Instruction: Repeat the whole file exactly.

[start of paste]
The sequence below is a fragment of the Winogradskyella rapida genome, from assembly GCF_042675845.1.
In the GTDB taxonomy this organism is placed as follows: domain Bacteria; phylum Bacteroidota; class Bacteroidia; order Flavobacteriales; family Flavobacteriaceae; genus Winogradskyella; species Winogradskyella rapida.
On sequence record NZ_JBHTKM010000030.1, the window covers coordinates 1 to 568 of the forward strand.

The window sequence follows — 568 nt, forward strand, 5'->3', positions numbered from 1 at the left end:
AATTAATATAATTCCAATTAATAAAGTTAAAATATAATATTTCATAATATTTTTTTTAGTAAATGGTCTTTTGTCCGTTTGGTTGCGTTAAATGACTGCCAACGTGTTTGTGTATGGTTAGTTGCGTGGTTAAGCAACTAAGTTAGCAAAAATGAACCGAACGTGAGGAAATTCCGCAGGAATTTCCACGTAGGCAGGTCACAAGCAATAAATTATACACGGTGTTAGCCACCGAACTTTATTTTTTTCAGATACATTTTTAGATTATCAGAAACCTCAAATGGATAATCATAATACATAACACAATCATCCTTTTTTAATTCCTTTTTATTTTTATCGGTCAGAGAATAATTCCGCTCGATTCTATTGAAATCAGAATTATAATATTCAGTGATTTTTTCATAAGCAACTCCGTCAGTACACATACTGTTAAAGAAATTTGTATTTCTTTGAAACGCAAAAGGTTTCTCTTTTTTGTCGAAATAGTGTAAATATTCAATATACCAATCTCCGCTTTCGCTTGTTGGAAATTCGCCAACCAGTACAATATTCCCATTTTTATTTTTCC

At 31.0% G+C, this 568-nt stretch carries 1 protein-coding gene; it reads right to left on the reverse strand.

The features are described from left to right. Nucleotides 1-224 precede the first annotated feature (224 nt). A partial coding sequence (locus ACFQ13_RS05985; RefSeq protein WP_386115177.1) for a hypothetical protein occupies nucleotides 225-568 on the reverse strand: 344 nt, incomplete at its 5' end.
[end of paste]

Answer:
The sequence below is a fragment of the Winogradskyella rapida genome, from assembly GCF_042675845.1.
In the GTDB taxonomy this organism is placed as follows: domain Bacteria; phylum Bacteroidota; class Bacteroidia; order Flavobacteriales; family Flavobacteriaceae; genus Winogradskyella; species Winogradskyella rapida.
On sequence record NZ_JBHTKM010000030.1, the window covers coordinates 1 to 568 of the forward strand.

The window sequence follows — 568 nt, forward strand, 5'->3', positions numbered from 1 at the left end:
AATTAATATAATTCCAATTAATAAAGTTAAAATATAATATTTCATAATATTTTTTTTAGTAAATGGTCTTTTGTCCGTTTGGTTGCGTTAAATGACTGCCAACGTGTTTGTGTATGGTTAGTTGCGTGGTTAAGCAACTAAGTTAGCAAAAATGAACCGAACGTGAGGAAATTCCGCAGGAATTTCCACGTAGGCAGGTCACAAGCAATAAATTATACACGGTGTTAGCCACCGAACTTTATTTTTTTCAGATACATTTTTAGATTATCAGAAACCTCAAATGGATAATCATAATACATAACACAATCATCCTTTTTTAATTCCTTTTTATTTTTATCGGTCAGAGAATAATTCCGCTCGATTCTATTGAAATCAGAATTATAATATTCAGTGATTTTTTCATAAGCAACTCCGTCAGTACACATACTGTTAAAGAAATTTGTATTTCTTTGAAACGCAAAAGGTTTCTCTTTTTTGTCGAAATAGTGTAAATATTCAATATACCAATCTCCGCTTTCGCTTGTTGGAAATTCGCCAACCAGTACAATATTCCCATTTTTATTTTTCC

At 31.0% G+C, this 568-nt stretch carries 1 protein-coding gene; it reads right to left on the reverse strand.

The features are described from left to right. Nucleotides 1-224 precede the first annotated feature (224 nt). A partial coding sequence (locus ACFQ13_RS05985; RefSeq protein WP_386115177.1) for a hypothetical protein occupies nucleotides 225-568 on the reverse strand: 344 nt, incomplete at its 5' end.